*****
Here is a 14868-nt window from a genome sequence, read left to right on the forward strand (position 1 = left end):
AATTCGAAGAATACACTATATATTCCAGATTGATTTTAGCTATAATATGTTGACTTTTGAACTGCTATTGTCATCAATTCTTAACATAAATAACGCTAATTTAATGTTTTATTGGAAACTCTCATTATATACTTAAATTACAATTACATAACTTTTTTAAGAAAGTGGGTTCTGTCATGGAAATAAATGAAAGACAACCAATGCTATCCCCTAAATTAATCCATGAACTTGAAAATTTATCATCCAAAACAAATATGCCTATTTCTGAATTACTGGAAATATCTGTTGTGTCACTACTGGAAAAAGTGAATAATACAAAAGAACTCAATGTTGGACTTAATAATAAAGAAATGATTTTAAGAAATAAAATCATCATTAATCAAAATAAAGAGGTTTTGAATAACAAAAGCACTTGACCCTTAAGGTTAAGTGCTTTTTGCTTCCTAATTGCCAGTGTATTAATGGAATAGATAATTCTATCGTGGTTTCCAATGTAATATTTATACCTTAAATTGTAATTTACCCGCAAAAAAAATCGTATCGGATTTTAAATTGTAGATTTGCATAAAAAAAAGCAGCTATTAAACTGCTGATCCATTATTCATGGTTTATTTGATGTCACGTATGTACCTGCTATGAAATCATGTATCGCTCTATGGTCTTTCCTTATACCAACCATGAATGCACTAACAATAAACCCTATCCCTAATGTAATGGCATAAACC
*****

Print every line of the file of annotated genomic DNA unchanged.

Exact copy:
Here is a 14868-nt window from a genome sequence, read left to right on the forward strand (position 1 = left end):
AATTCGAAGAATACACTATATATTCCAGATTGATTTTAGCTATAATATGTTGACTTTTGAACTGCTATTGTCATCAATTCTTAACATAAATAACGCTAATTTAATGTTTTATTGGAAACTCTCATTATATACTTAAATTACAATTACATAACTTTTTTAAGAAAGTGGGTTCTGTCATGGAAATAAATGAAAGACAACCAATGCTATCCCCTAAATTAATCCATGAACTTGAAAATTTATCATCCAAAACAAATATGCCTATTTCTGAATTACTGGAAATATCTGTTGTGTCACTACTGGAAAAAGTGAATAATACAAAAGAACTCAATGTTGGACTTAATAATAAAGAAATGATTTTAAGAAATAAAATCATCATTAATCAAAATAAAGAGGTTTTGAATAACAAAAGCACTTGACCCTTAAGGTTAAGTGCTTTTTGCTTCCTAATTGCCAGTGTATTAATGGAATAGATAATTCTATCGTGGTTTCCAATGTAATATTTATACCTTAAATTGTAATTTACCCGCAAAAAAAATCGTATCGGATTTTAAATTGTAGATTTGCATAAAAAAAAGCAGCTATTAAACTGCTGATCCATTATTCATGGTTTATTTGATGTCACGTATGTACCTGCTATGAAATCATGTATCGCTCTATGGTCTTTCCTTATACCAACCATGAATGCACTAACAATAAACCCTATCCCTAATGTAATGGCATAAACC